June 4 financial breakfast: non-farm payrolls better than expected, the dollar strengthened gold plunged, oil prices rose to 120 to hit a new three-month high
Friday (June 3) the dollar index rose after the U.S. released a better-than-expected jobs report, showing that the tightening jobs market may make the Fed continue to aggressive rate hikes; the New Zealand dollar, the Australian dollar against the dollar fell. As the Fed's aggressive rate hike is expected to pressure, spot gold plunged from nearly four-week highs to close near $1,851 in late trading, once hitting $1,873.99 per ounce during the day. Oil prices rose nearly 3 percent, with Brewer's oil rising to $121.08 per barrel in late trading and U.S. oil rising above the $120 mark. The market believes OPEC's plan to increase production will not immediately improve the tight global supply situation and that crude market demand will become even tighter as anti-embargo measures are eased.
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In the commodity close, COMEX August gold futures closed down 1.1%, the largest one-day drop in the last about three weeks, at $1,850.20/oz. WTI July crude oil futures closed up $2.00, or 1.71%, at $118.87/barrel; Brent August crude oil futures closed up $2.11, or 1.79%, at $119.72/barrel.
U.S. stocks closed: The S&P 500 fell 1.6 percent, the Nasdaq Composite fell 2.5 percent, the Nasdaq 100 fell 2.7 percent and the Dow Jones Industrial Average fell 1.0 percent.
Global major market sentiment at a glance
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U.S. stocks were sharply lower Friday after better-than-expected employment data for May suggested the labor market remains strong enough for the Federal Reserve to continue raising interest rates to curb inflation. U.S. stocks returned to their weekly downward trend as strong jobs data paved the way for the Fed to aggressively raise interest rates to fight inflation, with the S&P 500 index falling 1.6 percent and closing lower in eight of the past nine weeks. Tesla also dragged tech stocks lower Friday on reports that it plans to lay off salaried employees. Energy stocks rose as crude oil prices reached $120 a barrel in New York.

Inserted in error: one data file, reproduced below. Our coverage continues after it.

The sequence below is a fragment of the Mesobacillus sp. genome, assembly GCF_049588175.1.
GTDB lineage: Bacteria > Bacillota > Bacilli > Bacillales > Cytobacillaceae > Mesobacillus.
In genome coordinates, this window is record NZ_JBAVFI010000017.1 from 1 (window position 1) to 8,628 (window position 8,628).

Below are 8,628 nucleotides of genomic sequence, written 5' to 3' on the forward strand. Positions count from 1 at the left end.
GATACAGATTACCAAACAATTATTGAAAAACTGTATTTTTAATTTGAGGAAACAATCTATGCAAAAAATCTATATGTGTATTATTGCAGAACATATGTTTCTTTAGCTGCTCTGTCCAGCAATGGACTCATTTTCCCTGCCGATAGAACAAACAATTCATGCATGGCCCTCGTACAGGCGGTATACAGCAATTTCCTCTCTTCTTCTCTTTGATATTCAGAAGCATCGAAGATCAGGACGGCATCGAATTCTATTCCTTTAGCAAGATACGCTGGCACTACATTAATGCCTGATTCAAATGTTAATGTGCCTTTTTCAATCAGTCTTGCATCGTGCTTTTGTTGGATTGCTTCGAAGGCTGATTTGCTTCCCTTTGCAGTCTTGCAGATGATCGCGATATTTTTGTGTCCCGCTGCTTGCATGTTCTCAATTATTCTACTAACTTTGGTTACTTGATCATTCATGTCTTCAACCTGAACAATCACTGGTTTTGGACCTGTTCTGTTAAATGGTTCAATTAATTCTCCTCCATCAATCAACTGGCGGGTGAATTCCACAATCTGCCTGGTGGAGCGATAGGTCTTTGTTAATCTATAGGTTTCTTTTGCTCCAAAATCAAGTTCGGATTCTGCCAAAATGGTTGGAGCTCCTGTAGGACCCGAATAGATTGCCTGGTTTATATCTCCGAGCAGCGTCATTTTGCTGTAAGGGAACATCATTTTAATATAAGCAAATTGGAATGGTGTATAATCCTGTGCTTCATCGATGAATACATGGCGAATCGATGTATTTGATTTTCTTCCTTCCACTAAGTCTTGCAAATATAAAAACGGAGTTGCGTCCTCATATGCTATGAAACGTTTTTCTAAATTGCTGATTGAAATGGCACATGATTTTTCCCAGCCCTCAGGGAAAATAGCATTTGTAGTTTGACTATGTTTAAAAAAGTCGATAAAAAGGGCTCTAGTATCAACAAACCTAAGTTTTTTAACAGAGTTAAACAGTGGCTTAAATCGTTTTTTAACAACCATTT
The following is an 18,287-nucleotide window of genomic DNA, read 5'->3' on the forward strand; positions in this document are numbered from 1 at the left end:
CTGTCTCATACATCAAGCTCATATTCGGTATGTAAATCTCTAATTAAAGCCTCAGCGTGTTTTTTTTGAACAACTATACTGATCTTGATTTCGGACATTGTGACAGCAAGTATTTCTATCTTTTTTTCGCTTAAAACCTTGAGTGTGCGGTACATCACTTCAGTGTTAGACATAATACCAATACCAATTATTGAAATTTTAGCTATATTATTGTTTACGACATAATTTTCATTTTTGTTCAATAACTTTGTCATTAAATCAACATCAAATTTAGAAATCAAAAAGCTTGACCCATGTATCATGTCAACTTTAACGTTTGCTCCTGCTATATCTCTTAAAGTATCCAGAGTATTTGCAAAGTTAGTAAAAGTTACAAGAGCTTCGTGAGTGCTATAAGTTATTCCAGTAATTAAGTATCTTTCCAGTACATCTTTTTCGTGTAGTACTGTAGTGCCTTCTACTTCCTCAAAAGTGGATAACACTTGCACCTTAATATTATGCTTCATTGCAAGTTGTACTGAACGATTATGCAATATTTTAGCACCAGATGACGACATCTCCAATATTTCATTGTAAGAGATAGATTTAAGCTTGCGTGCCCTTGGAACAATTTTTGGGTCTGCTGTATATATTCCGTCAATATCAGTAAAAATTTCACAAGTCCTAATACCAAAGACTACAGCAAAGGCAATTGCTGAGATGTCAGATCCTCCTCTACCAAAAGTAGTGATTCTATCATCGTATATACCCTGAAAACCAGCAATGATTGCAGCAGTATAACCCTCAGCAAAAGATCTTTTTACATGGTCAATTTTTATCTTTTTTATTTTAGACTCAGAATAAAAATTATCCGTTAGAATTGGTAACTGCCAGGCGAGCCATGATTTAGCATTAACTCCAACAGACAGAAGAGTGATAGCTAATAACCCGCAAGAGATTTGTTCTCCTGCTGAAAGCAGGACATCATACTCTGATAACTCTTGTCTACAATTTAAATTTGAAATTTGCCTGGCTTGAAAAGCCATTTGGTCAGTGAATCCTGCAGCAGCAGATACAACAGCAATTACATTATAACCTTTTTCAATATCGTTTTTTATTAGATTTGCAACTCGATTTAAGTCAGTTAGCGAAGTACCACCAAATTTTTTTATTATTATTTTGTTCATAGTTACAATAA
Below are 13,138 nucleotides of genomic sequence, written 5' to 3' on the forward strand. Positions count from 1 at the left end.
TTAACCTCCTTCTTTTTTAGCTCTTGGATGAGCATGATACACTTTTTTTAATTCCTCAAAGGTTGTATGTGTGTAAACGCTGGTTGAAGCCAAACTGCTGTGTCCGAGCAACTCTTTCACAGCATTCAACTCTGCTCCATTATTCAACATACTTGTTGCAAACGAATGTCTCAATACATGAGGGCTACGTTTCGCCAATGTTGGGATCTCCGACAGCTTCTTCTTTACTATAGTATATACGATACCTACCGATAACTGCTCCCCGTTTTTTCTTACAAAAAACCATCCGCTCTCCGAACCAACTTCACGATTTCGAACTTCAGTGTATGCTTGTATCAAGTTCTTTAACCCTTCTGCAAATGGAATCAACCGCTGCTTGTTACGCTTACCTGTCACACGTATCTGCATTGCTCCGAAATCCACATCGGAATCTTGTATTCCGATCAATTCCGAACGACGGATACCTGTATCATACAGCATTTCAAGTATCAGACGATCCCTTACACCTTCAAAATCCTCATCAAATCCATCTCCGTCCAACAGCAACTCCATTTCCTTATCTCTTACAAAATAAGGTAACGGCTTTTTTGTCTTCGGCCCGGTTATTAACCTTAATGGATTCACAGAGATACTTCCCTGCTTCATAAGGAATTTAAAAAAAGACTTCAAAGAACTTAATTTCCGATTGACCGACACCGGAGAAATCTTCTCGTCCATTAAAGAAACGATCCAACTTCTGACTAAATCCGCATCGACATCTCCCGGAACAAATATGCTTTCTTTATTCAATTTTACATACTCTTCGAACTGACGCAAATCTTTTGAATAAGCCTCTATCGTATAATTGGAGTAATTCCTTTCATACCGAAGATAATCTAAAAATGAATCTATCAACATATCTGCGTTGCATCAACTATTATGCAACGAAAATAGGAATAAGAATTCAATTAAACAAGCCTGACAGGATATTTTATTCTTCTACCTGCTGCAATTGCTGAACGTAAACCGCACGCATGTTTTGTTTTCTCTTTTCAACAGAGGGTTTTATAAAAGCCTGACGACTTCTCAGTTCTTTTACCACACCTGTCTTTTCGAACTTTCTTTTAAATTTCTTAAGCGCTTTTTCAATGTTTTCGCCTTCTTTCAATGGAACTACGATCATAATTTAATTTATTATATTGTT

The Fed is expected to raise rates by 50 basis points at each of its next two meetings, with the market's implied probability of a third rate hike in September remaining near 85 percent following the jobs report.
Peter Essele, head of portfolio management at Commonwealth Financial Network, said that unless the Fed is able to control inflation and does not cause a hard landing, the second half of 2022 will be a roller coaster ride for investors, most of whom currently seem to be betting on a hard landing scenario, with recession fears pervading and stocks failing to build any positive momentum.
Investors remain focused on economic data and its impact on the pace of monetary tightening in the U.S., as markets grow concerned that restrictive policies implemented by the Federal Reserve could lead the world's largest economy into recession. The strong jobs report calmed some concerns while clearing the way for the Fed to stay on an aggressive path.
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